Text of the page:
Still sweating over HRT?
New NICE guidelines have been published for the use of Hormone Replacement Therapy (HRT). Here, consultant pharmacist Neil Hamilton considers the complex treatment in relation to women with PH.
In November 2015, the National Institute for Health and Care Excellence published a guideline for the use of Hormone Replacement Therapy (HRT). The guideline summarises very nicely the evidence for prescribing HRT along with a clear explanation of the risks and benefits.
HRT has been the subject of much discussion, controversy and column inches in the press. Whilst the benefits to menopausal and post-menopausal women are well known, the potential for side effects has been well described. As usual, for our highly educated patient group, the publication immediately prompted calls and questions to the PHA UK office and indeed some in the clinic where I work at the Sheffield Pulmonary Vascular Disease Unit.
The menopause will affect all women at some point in their lives. Approximately 80 per cent of women experience some level of symptoms and current evidence shows that for some women these symptoms may last as long as 10 to 12 years. For some, the impact on their quality of life is huge. The symptoms of menopause can obviously affect all aspects of home, family, work and sex life. Hence, this is a very significant problem to tackle and one of the key messages of the guideline (to find it online, simply search for NICE HRT) is for women to seek advice from their GP in the first instance and receive the most appropriate treatment.
For women with Pulmonary Hypertension (PH) the situation is further complicated. All HRT treatments are either a combination of oestrogen and progesterone, or oestrogen alone. The new NICE guideline has answered some long-standing concerns and described clearly the pros and cons of treatment. However as with other chronic conditions, the interaction between oestrogen and PH is not fully understood.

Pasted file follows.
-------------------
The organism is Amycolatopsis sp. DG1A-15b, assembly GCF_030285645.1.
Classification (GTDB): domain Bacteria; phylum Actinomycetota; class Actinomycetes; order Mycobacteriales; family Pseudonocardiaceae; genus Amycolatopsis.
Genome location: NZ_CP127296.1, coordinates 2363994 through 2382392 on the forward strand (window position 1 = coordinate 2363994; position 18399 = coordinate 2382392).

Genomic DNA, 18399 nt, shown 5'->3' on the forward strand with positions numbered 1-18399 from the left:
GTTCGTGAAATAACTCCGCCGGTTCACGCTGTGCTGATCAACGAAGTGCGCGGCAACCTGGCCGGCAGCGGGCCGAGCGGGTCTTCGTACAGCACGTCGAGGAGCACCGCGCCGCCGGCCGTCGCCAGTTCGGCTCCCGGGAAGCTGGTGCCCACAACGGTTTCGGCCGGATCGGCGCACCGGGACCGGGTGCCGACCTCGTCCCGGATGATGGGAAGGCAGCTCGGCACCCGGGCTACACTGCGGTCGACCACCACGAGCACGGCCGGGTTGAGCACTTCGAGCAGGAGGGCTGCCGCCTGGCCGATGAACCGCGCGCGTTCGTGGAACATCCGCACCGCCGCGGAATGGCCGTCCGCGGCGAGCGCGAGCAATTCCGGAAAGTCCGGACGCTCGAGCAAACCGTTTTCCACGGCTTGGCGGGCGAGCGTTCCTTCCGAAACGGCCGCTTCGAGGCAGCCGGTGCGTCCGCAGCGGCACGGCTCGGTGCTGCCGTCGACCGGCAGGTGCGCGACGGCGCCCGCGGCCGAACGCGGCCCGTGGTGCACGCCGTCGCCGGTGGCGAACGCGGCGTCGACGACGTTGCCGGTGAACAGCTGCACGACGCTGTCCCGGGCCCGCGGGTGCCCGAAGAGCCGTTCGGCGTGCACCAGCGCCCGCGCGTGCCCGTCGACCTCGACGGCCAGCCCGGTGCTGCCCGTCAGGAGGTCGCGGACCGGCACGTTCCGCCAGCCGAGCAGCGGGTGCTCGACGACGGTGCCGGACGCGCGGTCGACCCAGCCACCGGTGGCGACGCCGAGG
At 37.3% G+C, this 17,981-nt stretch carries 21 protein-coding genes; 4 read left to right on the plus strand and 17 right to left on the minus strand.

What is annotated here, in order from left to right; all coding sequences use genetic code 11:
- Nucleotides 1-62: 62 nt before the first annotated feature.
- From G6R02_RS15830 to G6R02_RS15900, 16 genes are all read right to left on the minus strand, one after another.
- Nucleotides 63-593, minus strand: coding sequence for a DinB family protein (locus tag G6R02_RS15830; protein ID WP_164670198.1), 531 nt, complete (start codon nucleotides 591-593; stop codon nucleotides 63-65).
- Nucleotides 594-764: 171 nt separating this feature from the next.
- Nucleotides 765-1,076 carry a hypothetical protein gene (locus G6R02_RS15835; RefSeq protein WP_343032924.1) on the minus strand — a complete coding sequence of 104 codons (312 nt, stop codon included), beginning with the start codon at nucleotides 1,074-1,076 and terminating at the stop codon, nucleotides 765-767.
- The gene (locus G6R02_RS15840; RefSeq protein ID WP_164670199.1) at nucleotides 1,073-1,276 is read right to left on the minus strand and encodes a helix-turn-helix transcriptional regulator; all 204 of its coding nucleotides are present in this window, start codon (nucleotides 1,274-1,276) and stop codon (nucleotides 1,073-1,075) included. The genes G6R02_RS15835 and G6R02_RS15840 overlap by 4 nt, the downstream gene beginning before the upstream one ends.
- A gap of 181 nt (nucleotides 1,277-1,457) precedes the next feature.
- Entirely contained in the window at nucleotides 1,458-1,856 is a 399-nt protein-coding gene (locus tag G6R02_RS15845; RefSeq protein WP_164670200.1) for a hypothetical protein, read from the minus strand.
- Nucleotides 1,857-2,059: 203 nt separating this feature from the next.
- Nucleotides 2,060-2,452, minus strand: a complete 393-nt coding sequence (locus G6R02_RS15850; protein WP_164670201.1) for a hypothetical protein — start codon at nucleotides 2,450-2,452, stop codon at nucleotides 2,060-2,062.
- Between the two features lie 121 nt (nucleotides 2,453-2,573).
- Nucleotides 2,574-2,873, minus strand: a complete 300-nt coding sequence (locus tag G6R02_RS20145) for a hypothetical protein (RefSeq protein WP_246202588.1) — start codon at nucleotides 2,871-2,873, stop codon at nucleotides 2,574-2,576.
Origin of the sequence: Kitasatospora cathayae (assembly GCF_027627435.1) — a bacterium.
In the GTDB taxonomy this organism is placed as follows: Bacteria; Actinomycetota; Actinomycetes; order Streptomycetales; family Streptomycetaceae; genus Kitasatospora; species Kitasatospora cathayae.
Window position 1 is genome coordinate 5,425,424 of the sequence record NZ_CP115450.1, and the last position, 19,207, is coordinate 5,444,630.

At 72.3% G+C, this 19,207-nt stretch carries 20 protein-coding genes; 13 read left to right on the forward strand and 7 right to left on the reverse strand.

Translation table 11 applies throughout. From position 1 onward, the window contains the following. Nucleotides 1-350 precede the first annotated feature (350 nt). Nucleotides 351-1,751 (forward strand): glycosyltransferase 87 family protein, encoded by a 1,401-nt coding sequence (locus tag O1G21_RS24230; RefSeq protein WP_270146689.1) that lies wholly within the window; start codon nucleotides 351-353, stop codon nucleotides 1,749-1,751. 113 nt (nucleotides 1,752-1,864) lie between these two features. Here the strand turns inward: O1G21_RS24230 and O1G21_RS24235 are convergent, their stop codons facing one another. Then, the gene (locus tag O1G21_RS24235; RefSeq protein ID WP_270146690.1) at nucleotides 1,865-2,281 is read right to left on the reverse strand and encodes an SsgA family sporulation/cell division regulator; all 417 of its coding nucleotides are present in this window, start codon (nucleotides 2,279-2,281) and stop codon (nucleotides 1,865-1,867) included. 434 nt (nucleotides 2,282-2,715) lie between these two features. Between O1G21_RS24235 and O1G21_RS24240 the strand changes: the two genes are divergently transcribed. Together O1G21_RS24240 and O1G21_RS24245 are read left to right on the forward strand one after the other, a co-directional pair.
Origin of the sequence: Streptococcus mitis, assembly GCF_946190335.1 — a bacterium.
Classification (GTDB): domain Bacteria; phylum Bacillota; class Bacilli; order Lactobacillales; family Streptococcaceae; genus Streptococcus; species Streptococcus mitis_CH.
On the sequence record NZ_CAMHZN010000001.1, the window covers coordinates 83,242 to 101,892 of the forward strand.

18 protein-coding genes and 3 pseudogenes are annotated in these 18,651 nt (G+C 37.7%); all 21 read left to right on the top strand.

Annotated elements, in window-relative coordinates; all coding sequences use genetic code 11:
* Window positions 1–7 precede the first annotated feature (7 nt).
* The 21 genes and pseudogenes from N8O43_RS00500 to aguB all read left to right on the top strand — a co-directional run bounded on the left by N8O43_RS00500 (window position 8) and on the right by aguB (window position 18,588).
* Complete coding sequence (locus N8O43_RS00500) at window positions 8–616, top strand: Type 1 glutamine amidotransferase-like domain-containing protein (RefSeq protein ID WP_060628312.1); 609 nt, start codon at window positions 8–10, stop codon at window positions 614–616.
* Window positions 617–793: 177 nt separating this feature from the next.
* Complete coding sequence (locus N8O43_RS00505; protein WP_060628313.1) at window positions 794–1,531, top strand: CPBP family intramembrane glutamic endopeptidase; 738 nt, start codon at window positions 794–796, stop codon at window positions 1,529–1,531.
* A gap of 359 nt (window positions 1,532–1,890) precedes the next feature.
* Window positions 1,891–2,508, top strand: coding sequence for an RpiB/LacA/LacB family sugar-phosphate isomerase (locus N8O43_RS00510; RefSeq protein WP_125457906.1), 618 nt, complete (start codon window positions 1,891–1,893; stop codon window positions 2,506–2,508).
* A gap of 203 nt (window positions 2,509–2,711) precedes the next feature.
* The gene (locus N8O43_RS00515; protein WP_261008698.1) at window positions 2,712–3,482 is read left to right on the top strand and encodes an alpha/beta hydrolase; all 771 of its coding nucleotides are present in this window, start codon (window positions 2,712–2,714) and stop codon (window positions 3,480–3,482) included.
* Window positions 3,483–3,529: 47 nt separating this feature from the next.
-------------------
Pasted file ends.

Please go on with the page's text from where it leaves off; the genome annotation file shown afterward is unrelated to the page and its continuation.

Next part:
Firstly, there are valid reasons why oestrogen may be beneficial, not least because it has a protective effect on the bones (it protects against osteoporosis). It can also provide relief from the flushes and psychological issues such as mood-swings.
However, oestrogens also have pro-thrombotic properties (in other words, they increase the risk of blood clots). This will have a varying degree of importance depending on the type of PH that you have. For example, if you have Chronic Thromboembolic Pulmonary Hypertension, any increase in the chance of having further clots could be life-threatening. However patients with PAH associated with congenital heart disease may be less concerned with risks of clots.
We don’t fully understand the role of oestrogen in PH. As a result, there is a lot of research work underway looking at all aspects of oestrogen in PH. Such work includes looking at whether oestrogen may cause PH, whether high levels may be involved in making a diagnosis of PH more likely and even whether treatment with oestrogen-like compounds could be beneficial. If the investigators are able to draw some useful conclusions from their work, the picture may be clearer. However at the moment the evidence for taking oestrogens in any form remains very conflicting.
The NICE guideline does a great job of raising the importance of appropriate management of menopausal symptoms. It goes a long way to clarifying and describing the long-term risks of taking HRT, which will allay some commonly held misconceptions.
However, HRT has not suddenly become the treatment of choice for all ladies with PH who are experiencing symptoms of menopause. Careful evaluation of oestrogen, and the likely benefits and risks is necessary in all cases. This can be done best by your GP, with advice from the specialist centre on hand if needed.